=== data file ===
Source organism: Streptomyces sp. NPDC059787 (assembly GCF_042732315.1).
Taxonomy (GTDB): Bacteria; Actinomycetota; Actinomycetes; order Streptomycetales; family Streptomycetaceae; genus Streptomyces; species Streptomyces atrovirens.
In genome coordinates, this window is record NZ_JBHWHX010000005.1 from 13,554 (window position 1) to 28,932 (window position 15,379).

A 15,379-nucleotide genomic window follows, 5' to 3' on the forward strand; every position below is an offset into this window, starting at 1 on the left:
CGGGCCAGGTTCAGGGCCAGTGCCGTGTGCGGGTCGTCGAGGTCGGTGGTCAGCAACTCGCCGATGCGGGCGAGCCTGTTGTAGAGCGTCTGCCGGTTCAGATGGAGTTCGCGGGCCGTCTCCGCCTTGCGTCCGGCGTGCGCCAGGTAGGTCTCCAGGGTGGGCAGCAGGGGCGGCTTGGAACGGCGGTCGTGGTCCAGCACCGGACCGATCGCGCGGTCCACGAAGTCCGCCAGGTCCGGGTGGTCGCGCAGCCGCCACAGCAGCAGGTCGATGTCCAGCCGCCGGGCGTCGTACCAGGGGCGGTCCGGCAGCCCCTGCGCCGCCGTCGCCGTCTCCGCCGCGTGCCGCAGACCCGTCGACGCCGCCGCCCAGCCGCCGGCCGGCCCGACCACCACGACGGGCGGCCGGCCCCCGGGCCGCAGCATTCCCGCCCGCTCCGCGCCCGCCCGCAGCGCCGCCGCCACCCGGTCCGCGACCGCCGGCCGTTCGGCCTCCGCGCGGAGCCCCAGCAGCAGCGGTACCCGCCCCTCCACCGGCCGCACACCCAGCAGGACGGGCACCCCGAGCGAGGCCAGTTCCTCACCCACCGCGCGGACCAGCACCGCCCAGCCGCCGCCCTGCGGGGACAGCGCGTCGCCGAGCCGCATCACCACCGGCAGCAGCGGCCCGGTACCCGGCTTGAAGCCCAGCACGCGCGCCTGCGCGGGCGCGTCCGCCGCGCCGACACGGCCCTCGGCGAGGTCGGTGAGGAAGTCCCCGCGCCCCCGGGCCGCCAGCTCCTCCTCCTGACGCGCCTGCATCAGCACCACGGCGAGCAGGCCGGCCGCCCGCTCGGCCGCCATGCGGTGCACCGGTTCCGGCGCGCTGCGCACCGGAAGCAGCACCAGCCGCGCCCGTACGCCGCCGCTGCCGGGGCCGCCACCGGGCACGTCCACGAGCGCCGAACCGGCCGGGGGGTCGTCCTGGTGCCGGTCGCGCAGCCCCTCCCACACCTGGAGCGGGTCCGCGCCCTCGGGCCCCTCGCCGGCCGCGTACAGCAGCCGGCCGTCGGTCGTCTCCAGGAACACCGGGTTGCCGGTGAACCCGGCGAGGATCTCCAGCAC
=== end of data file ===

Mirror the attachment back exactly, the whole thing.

Source organism: Streptomyces sp. NPDC059787 (assembly GCF_042732315.1).
Taxonomy (GTDB): Bacteria; Actinomycetota; Actinomycetes; order Streptomycetales; family Streptomycetaceae; genus Streptomyces; species Streptomyces atrovirens.
In genome coordinates, this window is record NZ_JBHWHX010000005.1 from 13,554 (window position 1) to 28,932 (window position 15,379).

A 15,379-nucleotide genomic window follows, 5' to 3' on the forward strand; every position below is an offset into this window, starting at 1 on the left:
CGGGCCAGGTTCAGGGCCAGTGCCGTGTGCGGGTCGTCGAGGTCGGTGGTCAGCAACTCGCCGATGCGGGCGAGCCTGTTGTAGAGCGTCTGCCGGTTCAGATGGAGTTCGCGGGCCGTCTCCGCCTTGCGTCCGGCGTGCGCCAGGTAGGTCTCCAGGGTGGGCAGCAGGGGCGGCTTGGAACGGCGGTCGTGGTCCAGCACCGGACCGATCGCGCGGTCCACGAAGTCCGCCAGGTCCGGGTGGTCGCGCAGCCGCCACAGCAGCAGGTCGATGTCCAGCCGCCGGGCGTCGTACCAGGGGCGGTCCGGCAGCCCCTGCGCCGCCGTCGCCGTCTCCGCCGCGTGCCGCAGACCCGTCGACGCCGCCGCCCAGCCGCCGGCCGGCCCGACCACCACGACGGGCGGCCGGCCCCCGGGCCGCAGCATTCCCGCCCGCTCCGCGCCCGCCCGCAGCGCCGCCGCCACCCGGTCCGCGACCGCCGGCCGTTCGGCCTCCGCGCGGAGCCCCAGCAGCAGCGGTACCCGCCCCTCCACCGGCCGCACACCCAGCAGGACGGGCACCCCGAGCGAGGCCAGTTCCTCACCCACCGCGCGGACCAGCACCGCCCAGCCGCCGCCCTGCGGGGACAGCGCGTCGCCGAGCCGCATCACCACCGGCAGCAGCGGCCCGGTACCCGGCTTGAAGCCCAGCACGCGCGCCTGCGCGGGCGCGTCCGCCGCGCCGACACGGCCCTCGGCGAGGTCGGTGAGGAAGTCCCCGCGCCCCCGGGCCGCCAGCTCCTCCTCCTGACGCGCCTGCATCAGCACCACGGCGAGCAGGCCGGCCGCCCGCTCGGCCGCCATGCGGTGCACCGGTTCCGGCGCGCTGCGCACCGGAAGCAGCACCAGCCGCGCCCGTACGCCGCCGCTGCCGGGGCCGCCACCGGGCACGTCCACGAGCGCCGAACCGGCCGGGGGGTCGTCCTGGTGCCGGTCGCGCAGCCCCTCCCACACCTGGAGCGGGTCCGCGCCCTCGGGCCCCTCGCCGGCCGCGTACAGCAGCCGGCCGTCGGTCGTCTCCAGGAACACCGGGTTGCCGGTGAACCCGGCGAGGATCTCCAGCAC